Benchmark output


I am running foundationdb synthetic random read write benchmark, I am having some trouble in understanding the results of the benchmark. The result is as follows for one of the client processes.

startingConfiguration: start
setting up test (RandomReadWriteTest)…
running test (RandomReadWriteTest)…
RandomReadWriteTest complete
checking test (RandomReadWriteTest)…
fetching metrics (RandomReadWriteTest)…
Metric (0, 0): Measured Duration, 300.000000, 300
Metric (0, 1): Transactions/sec, 341.896667, 342
Metric (0, 2): Operations/sec, 3452.866667, 3.45e+03
Metric (0, 3): A Transactions, 92399.000000, 92399
Metric (0, 4): B Transactions, 10170.000000, 10170
Metric (0, 5): Retries, 523.000000, 523
Metric (0, 6): Mean load time (seconds), 2.653203, 2.65
Metric (0, 7): Read rows, 101700.000000, 1.02e+05
Metric (0, 8): Write rows, 934160.000000, 9.34e+05
Metric (0, 9): Mean Latency (ms), 579.081821, 579
Metric (0, 10): Median Latency (ms, averaged), 475.733280, 476
Metric (0, 11): 90% Latency (ms, averaged), 1270.120382, 1.27e+03
Metric (0, 12): 98% Latency (ms, averaged), 1633.173466, 1.63e+03
Metric (0, 13): Max Latency (ms, averaged), 4480.281830, 4.48e+03
Metric (0, 14): Mean Row Read Latency (ms), 1.397406, 1.4
Metric (0, 15): Median Row Read Latency (ms, averaged), 1.105785, 1.11
Metric (0, 16): Max Row Read Latency (ms, averaged), 123.408794, 123
Metric (0, 17): Mean Total Read Latency (ms), 0.355296, 0.355
Metric (0, 18): Median Total Read Latency (ms, averaged), 0.000000, 0
Metric (0, 19): Max Total Latency (ms, averaged), 123.408794, 123
Metric (0, 20): Mean GRV Latency (ms), 561.424525, 561
Metric (0, 21): Median GRV Latency (ms, averaged), 458.384752, 458
Metric (0, 22): Max GRV Latency (ms, averaged), 1939.560652, 1.94e+03
Metric (0, 23): Mean Commit Latency (ms), 6.001462, 6
Metric (0, 24): Median Commit Latency (ms, averaged), 3.398657, 3.4
Metric (0, 25): Max Commit Latency (ms, averaged), 149.589062, 150
Metric (0, 26): Read rows/sec, 339.000000, 339
Metric (0, 27): Write rows/sec, 3113.866667, 3.11e+03
Metric (0, 28): Bytes read/sec, 178992.000000, 1.79e+05
Metric (0, 29): Bytes written/sec, 1644121.600000, 1.64e+06

I want to know that what does Metric (0, 9): Mean Latency (ms), 808.910736, 809 represent here?, The mean total read latency and mean total commit latency seems to be close to be fine, but the mean latency is more than 0.5 seconds which is quite a lot. could you kindly tell how is the mean latency calculated in the benchmark? :slight_smile:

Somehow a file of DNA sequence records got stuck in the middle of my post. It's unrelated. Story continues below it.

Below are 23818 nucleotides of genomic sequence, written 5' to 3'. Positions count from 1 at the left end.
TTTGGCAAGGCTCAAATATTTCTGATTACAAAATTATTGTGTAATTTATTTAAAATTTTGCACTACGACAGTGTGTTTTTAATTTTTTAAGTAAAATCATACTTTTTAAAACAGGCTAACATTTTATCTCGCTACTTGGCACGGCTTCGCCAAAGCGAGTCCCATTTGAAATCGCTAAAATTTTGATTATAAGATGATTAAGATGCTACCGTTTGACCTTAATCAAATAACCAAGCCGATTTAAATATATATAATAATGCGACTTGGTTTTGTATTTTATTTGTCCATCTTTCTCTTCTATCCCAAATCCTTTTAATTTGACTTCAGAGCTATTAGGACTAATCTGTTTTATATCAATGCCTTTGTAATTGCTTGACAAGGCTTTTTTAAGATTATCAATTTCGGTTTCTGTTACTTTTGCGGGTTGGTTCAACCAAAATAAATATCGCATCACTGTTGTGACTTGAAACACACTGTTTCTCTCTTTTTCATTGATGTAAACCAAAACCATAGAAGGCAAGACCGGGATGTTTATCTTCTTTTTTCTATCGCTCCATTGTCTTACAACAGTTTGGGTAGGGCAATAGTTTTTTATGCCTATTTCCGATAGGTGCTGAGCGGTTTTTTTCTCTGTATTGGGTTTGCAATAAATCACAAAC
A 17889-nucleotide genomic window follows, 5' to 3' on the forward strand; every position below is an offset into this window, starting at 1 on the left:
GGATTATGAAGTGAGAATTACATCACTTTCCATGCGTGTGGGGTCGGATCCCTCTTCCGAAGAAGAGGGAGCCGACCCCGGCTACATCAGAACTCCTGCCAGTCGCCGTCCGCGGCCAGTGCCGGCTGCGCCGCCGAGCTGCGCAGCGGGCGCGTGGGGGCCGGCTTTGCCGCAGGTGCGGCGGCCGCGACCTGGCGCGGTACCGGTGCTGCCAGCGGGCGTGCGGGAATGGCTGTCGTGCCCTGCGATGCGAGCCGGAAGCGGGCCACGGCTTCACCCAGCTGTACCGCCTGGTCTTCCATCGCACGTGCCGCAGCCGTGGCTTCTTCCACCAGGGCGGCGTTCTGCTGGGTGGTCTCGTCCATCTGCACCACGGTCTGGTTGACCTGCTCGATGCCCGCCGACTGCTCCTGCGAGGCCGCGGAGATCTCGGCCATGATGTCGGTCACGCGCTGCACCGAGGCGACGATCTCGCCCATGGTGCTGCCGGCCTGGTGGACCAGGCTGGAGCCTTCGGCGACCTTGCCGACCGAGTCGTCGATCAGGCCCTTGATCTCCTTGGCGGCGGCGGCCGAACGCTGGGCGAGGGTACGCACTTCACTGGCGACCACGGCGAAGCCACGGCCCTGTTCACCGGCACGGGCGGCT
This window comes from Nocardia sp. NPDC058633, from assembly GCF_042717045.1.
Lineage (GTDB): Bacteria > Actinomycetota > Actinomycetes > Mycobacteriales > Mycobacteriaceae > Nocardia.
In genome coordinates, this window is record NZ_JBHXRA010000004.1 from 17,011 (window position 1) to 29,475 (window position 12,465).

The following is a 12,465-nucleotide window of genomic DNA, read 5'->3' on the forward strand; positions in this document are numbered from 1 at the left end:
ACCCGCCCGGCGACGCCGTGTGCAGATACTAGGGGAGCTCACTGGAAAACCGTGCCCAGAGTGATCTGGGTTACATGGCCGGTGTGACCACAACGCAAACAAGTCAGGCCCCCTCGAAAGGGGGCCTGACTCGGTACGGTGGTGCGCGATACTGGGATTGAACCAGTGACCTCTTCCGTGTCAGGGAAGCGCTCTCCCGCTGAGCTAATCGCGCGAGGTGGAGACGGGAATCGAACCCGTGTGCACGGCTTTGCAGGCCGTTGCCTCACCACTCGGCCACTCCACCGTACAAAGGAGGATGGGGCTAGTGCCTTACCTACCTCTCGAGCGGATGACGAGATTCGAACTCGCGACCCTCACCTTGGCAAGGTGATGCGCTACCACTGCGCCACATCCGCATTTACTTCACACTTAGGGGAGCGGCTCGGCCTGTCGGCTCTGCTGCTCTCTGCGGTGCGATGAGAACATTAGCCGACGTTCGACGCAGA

The code behind this is relatively straight forward, so you’re welcome to take a look: foundationdb/ at e7d7b39f12afa8ea21aeb94972fc79cd7b5edbab · apple/foundationdb · GitHub

The latencies without any description are the total transaction latency.

If I read between the lines in this result, it looks like you’ve likely saturated the underlying FDB database. Your GRV latency getting into the seconds probably suggests that ratekeeper is throttling the cluster, so I’d take this more as a throughput at saturation test than anything about the latency of FDB.

As you’re doing 342 transactions/second, I’ll assume that this means that you’re running this locally, and the result probably makes sense then. I’d expect it to be pretty easy to saturate a local, one process FDB cluster.

As you’re doing 342 transactions/second, I’ll assume that this means that you’re running this locally, and the result probably makes sense then

But each transaction has 10 operations

Thank you for your response. You are correct that the following is a benchmark saturation test, but I am running the benchmark on a cluster with two server machines and 3 client machines on AWS. The 3 client machines have total of 128 client processes that are making transaction to the two server machines. This is the output for one of the client processes (from total of 128 client processes).
I wanted to know, what might be the reason for such a high value of mean latency even if the test is for throughput saturation.


On saturation usually latency depends on the number of simultaneous transactions. If you decrease this number you decrease latency as well, but the throutput will not change significally.

Generally I like to do tests like this by stepping up the requests per second over time to understand when you hit saturation. There is no doubt in my mind that 3 machines will saturate a small FDB cluster running at full speed.